Fear, Resistance and Your Lizard Brain

What is at the root of our resistance to our best possible selves? Why is it that we seem to generate some pretty terrific ideas only to have them die in transit to action?

You know the story – you’ve got some thoughts swirling around in your mind about a topic for a compelling book you’d like to write or excitement with a new relationship that’s taking off, musings about running for town counsil or a family relocation to some long-imagined exotic location. These thoughts feel exciting and inspiring… until they either come to a screeching halt or quietly slip away. Why does this sequence of events happen so frequently? Why do we end up resisting the very thing we long for ไล่จิ้งจก?

Enter the Lizard or Primitive Brain – our amygdala “fight-or-flight” center. The primary purpose of this part of the brain near the top of your spinal cord is survival. When doubt or fear creep into our thinking, it opens the door to the room where the lizard lies sleeping, sometimes just a tiny bit. But a little is all it takes to nudge the lizard brain awake. Those creative, innovative ideas that were just percolating in your neocortex are now at risk. Fear is almost always the trigger.

It’s a bit like having two brains that operate under opposing forces. The Lizard brain has an essential role (if you need to run from a T-rex) but can become a real barrier to positive life change. Because of its involvement in processing and storing emotional memories, it has the power to hijack or impede the thoughts and actions of the evolutionarily younger cerebrum. While our cerebral cortex is processing all sorts of cutting-edge ideas and contemplating risk, our lizard brain is trying to protect us and keep us safe. Unfortunately, our “safe zone” is not where personal growth takes place. So, what can we do?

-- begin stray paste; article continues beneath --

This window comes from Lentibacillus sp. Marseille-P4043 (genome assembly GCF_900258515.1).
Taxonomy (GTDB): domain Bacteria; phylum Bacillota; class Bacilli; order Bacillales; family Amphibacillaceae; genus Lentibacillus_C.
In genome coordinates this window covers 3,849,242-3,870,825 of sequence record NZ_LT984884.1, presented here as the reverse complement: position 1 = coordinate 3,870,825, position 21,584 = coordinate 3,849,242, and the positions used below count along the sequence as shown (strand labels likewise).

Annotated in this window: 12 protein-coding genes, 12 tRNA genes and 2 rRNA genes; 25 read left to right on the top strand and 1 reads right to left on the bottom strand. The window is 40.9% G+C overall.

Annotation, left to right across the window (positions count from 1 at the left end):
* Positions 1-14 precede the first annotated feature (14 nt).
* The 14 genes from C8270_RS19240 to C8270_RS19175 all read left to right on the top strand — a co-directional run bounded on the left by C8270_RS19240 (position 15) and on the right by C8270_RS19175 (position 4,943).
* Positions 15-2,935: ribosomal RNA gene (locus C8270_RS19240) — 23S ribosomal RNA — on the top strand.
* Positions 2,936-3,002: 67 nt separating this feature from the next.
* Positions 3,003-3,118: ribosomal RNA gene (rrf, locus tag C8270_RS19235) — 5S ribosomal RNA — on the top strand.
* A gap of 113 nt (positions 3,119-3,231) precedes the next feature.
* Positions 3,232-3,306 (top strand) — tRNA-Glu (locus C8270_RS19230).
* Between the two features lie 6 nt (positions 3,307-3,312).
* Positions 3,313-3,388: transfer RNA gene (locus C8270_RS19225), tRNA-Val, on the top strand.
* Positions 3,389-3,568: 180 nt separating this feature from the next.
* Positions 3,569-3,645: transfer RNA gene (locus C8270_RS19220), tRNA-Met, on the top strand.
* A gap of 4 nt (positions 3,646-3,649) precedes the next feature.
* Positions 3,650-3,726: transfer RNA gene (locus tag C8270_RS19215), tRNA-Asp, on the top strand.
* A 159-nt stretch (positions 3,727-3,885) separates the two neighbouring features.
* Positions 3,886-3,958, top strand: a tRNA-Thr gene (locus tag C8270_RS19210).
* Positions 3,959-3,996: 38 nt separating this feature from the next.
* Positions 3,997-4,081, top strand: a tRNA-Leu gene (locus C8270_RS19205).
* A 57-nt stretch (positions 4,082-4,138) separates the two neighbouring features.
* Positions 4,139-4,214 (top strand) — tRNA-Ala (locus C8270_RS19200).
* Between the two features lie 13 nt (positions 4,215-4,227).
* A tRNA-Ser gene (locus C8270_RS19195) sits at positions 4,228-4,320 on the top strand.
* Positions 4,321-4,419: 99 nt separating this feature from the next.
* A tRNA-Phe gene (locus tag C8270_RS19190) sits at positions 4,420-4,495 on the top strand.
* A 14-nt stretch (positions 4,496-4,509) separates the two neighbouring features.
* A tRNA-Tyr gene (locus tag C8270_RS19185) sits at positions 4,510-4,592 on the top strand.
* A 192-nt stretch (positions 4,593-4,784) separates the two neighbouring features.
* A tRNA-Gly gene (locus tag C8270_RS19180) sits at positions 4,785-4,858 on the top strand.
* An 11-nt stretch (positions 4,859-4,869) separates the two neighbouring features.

The challenge is to cultivate awareness of this phenomena and develop strategies to lull your lizard back to sleep when not truly needed. Be on the lookout for Shenpa, a Tibetan word for the urge or hook that triggers our habitual tendency to shut down. Think of shenpa as the lizard response. In a rather obscure way, we feel a tensing or tightening, a sense of withdrawing, self-rejection or shutting down. And, that tight feeling has the power to hook us into blame, anger, guilt, envy and other negative emotions that might sabotage our best efforts. We get hooked in that moment of tightening and often get stuck there. We could call the everyday experience of shenpa “that sticky feeling.” Tibetan teacher, Pema Chodron, tells us “Shenpa thrives on the underlying insecurity of living in a world that is always changing.”

To get unhooked from the attachment of Shenpa, to tame our lizard fear that is trying to keep us safe but is actually getting in the way, we begin by recognizing that moment of unease and learning to relax in that moment. If we can see shenpa just as we’re starting to close down, when we begin to notice the tightening, we might catch the urge to do the habitual thing, and refrain from doing it. The ability to recognize and label the lizard’s presence is the first step. This awareness provides the knowledge to begin re-patterning our habits. Next, remind yourself that the lizard likes to release adrenaline into your bloodstream in preparation for fighting or fleeing. Instead of allowing the flood of adrenaline, relax by breathing slowly and deeply. Close your eyes if it helps. Use self-talk to tell yourself that you observe the shenpa and are choosing to release it. Since you’ve been conditioned into shenpa for many years, it will take some time to learn to avoid your well-worn path and relearn the new awareness and habits. Consistent practice is the key.

We can restrain the “fight-or-flight” Lizard brain by counting blessings, committing to positive thoughts and acknowledging the beauty and love around us. Fear and self-protection sabotage our higher purpose but Gratitude tames fear. Just the posture of “being in gratitude” seems to disallow fear or anger because positive thoughts displace negative ones. The more you practice taming your lizard brain, the better you will become at sustaining consciousness and cerebral higher-level thinking that can move you forward in your life. Confronting our fear is less about pushing it away and more about acknowledging it for what it is and stripping it of its power. Of course, if you need your lizard brain to react to real, imminent danger, by all means let it do its all-important job. But, most often the sense of danger or fear is a misperception, a distorted amygdala hijacking, and could be preventing a real growth opportunity.